This is the kind of love that Jesus said would be the defining mark of those who claimed to follow him.  It is not just a warm, fuzzy feeling we have when we sing familiar songs together.  It is the willingness to humble ourselves to do for one another what we would not normally do.  It is the decision to give ourselves away for the sake of one another.  It is the commitment that our lives are to be lived not just for ourselves, but for the benefit of one another.  It is a love that is incredibly difficult.  It is the ultimate “tough love.” The love that Jesus modeled for is a love that is willing to do whatever it takes to meet the needs of one another.  It is a love that leads us to make sacrifices for one another, even when it is unconventional, or inconvenient, or even uncomfortable.[6]  The love that Jesus commanded has always been tough love.
  I believe this is one of the most important ways that we can bear witness to our new life through faith in Jesus Christ.[7]  In our day and time, Christians are divided by race, divided by class, divided by politics, divided by dogma.  All of these divisions contradict what Jesus said should be our defining trait: “By this everyone will know that you are my disciples, if you have love for one another” (Jn. 13:35).  Because we come from different perspectives and backgrounds, the kind of love Jesus commanded us to show one another is tough.  It takes all that we have to give.  But in a world that seems increasingly lacking in love, it seems to me that maintaining this tough love for one another is the most important way that we can demonstrate the new life of our risen Lord.[8]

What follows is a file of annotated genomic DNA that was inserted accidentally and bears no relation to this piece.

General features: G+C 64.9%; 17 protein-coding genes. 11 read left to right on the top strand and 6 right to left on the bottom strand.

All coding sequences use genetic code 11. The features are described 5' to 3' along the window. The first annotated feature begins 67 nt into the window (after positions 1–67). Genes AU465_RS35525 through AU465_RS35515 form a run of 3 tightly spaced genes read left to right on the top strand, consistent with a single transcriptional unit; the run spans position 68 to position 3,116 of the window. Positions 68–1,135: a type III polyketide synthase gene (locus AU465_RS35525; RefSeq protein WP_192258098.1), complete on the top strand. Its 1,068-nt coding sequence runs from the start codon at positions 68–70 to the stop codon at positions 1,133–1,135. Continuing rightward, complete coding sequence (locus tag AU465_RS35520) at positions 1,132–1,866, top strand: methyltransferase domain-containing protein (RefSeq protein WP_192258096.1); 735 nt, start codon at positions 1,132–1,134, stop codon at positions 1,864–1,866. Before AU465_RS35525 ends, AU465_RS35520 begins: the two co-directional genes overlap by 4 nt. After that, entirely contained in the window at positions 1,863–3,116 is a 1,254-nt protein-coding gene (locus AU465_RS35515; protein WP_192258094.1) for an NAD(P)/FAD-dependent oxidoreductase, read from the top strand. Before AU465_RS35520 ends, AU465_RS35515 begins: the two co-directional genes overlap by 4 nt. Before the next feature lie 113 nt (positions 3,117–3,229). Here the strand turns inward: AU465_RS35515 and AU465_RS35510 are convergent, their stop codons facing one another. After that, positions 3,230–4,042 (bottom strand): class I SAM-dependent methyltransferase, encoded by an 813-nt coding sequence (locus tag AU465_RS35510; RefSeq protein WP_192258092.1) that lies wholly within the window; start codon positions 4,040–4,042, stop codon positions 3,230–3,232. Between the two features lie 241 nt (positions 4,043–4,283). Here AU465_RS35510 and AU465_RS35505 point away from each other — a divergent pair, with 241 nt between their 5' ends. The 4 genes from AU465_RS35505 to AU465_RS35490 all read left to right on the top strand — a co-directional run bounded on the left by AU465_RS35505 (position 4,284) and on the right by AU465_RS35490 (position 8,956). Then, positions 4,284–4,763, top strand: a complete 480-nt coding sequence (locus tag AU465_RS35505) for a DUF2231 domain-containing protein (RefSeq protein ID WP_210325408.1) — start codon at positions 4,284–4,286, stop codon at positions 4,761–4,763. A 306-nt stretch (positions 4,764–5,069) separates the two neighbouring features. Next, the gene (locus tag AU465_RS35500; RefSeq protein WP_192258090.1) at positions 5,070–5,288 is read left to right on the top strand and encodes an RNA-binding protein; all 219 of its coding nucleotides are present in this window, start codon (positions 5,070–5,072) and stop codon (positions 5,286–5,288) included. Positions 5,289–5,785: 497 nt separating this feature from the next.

[1] © 2013 Alan Brehm.  A sermon preached by Rev. Dr. Alan Brehm at First Presbyterian Church of Dickinson, TX on 4/28/2013.
[2] Cf. Margaret Guenther, “No Exceptions Permitted,” in The Christian Century (May 3, 1995): 479: “Yes, love can be warm, enfolding and sheltering. Yes, love can feel good. But love can also be strong and difficult. It can be an impossible challenge.”